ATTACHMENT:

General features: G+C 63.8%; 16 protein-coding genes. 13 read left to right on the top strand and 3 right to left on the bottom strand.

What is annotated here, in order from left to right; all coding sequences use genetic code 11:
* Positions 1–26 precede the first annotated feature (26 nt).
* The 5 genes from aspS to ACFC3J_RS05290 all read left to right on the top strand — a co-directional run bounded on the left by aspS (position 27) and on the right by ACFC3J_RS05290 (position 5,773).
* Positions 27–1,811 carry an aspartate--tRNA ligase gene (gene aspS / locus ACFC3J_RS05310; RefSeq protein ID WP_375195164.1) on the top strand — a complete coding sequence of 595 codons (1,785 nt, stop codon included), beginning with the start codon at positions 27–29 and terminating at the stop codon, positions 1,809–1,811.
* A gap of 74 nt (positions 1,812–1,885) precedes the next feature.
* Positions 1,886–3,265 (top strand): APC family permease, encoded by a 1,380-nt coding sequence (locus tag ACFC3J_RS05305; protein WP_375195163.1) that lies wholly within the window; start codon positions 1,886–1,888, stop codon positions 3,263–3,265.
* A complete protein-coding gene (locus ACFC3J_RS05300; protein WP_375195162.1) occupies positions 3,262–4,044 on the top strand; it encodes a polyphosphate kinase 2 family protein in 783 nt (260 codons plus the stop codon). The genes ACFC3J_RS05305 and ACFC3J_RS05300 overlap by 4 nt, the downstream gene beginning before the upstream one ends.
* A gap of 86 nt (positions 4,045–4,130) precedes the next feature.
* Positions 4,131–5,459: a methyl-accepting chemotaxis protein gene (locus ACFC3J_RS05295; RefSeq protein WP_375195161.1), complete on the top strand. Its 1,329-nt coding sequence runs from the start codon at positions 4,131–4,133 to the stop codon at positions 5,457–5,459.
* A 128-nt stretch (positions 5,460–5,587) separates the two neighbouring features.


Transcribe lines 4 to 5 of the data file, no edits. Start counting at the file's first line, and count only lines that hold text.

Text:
* The 5 genes from aspS to ACFC3J_RS05290 all read left to right on the top strand — a co-directional run bounded on the left by aspS (position 27) and on the right by ACFC3J_RS05290 (position 5,773).
* Positions 27–1,811 carry an aspartate--tRNA ligase gene (gene aspS / locus ACFC3J_RS05310; RefSeq protein ID WP_375195164.1) on the top strand — a complete coding sequence of 595 codons (1,785 nt, stop codon included), beginning with the start codon at positions 27–29 and terminating at the stop codon, positions 1,809–1,811.